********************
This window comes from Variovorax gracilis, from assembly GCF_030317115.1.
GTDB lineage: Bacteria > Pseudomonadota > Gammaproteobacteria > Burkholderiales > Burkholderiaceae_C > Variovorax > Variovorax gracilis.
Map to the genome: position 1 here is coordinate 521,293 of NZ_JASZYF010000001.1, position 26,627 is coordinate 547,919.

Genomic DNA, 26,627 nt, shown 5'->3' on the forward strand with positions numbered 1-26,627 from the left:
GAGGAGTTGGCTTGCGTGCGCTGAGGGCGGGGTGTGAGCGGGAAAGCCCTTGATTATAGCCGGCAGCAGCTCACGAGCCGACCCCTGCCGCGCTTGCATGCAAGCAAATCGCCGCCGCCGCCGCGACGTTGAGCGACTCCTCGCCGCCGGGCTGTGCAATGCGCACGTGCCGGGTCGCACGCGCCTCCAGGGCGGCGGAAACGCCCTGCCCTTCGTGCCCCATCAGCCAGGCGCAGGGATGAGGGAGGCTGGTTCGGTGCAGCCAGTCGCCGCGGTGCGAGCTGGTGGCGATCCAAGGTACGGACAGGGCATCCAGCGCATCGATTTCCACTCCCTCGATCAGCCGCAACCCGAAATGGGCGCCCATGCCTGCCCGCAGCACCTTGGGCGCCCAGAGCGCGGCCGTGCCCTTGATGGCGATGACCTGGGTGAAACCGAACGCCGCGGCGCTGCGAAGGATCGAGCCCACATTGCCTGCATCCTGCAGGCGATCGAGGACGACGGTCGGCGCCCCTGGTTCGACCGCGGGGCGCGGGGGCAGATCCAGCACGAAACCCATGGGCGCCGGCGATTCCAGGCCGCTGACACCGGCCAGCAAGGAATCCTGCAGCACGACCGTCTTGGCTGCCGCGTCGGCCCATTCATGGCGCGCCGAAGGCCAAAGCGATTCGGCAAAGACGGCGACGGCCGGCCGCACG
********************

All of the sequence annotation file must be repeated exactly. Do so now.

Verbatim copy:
This window comes from Variovorax gracilis, from assembly GCF_030317115.1.
GTDB lineage: Bacteria > Pseudomonadota > Gammaproteobacteria > Burkholderiales > Burkholderiaceae_C > Variovorax > Variovorax gracilis.
Map to the genome: position 1 here is coordinate 521,293 of NZ_JASZYF010000001.1, position 26,627 is coordinate 547,919.

Genomic DNA, 26,627 nt, shown 5'->3' on the forward strand with positions numbered 1-26,627 from the left:
GAGGAGTTGGCTTGCGTGCGCTGAGGGCGGGGTGTGAGCGGGAAAGCCCTTGATTATAGCCGGCAGCAGCTCACGAGCCGACCCCTGCCGCGCTTGCATGCAAGCAAATCGCCGCCGCCGCCGCGACGTTGAGCGACTCCTCGCCGCCGGGCTGTGCAATGCGCACGTGCCGGGTCGCACGCGCCTCCAGGGCGGCGGAAACGCCCTGCCCTTCGTGCCCCATCAGCCAGGCGCAGGGATGAGGGAGGCTGGTTCGGTGCAGCCAGTCGCCGCGGTGCGAGCTGGTGGCGATCCAAGGTACGGACAGGGCATCCAGCGCATCGATTTCCACTCCCTCGATCAGCCGCAACCCGAAATGGGCGCCCATGCCTGCCCGCAGCACCTTGGGCGCCCAGAGCGCGGCCGTGCCCTTGATGGCGATGACCTGGGTGAAACCGAACGCCGCGGCGCTGCGAAGGATCGAGCCCACATTGCCTGCATCCTGCAGGCGATCGAGGACGACGGTCGGCGCCCCTGGTTCGACCGCGGGGCGCGGGGGCAGATCCAGCACGAAACCCATGGGCGCCGGCGATTCCAGGCCGCTGACACCGGCCAGCAAGGAATCCTGCAGCACGACCGTCTTGGCTGCCGCGTCGGCCCATTCATGGCGCGCCGAAGGCCAAAGCGATTCGGCAAAGACGGCGACGGCCGGCCGCACG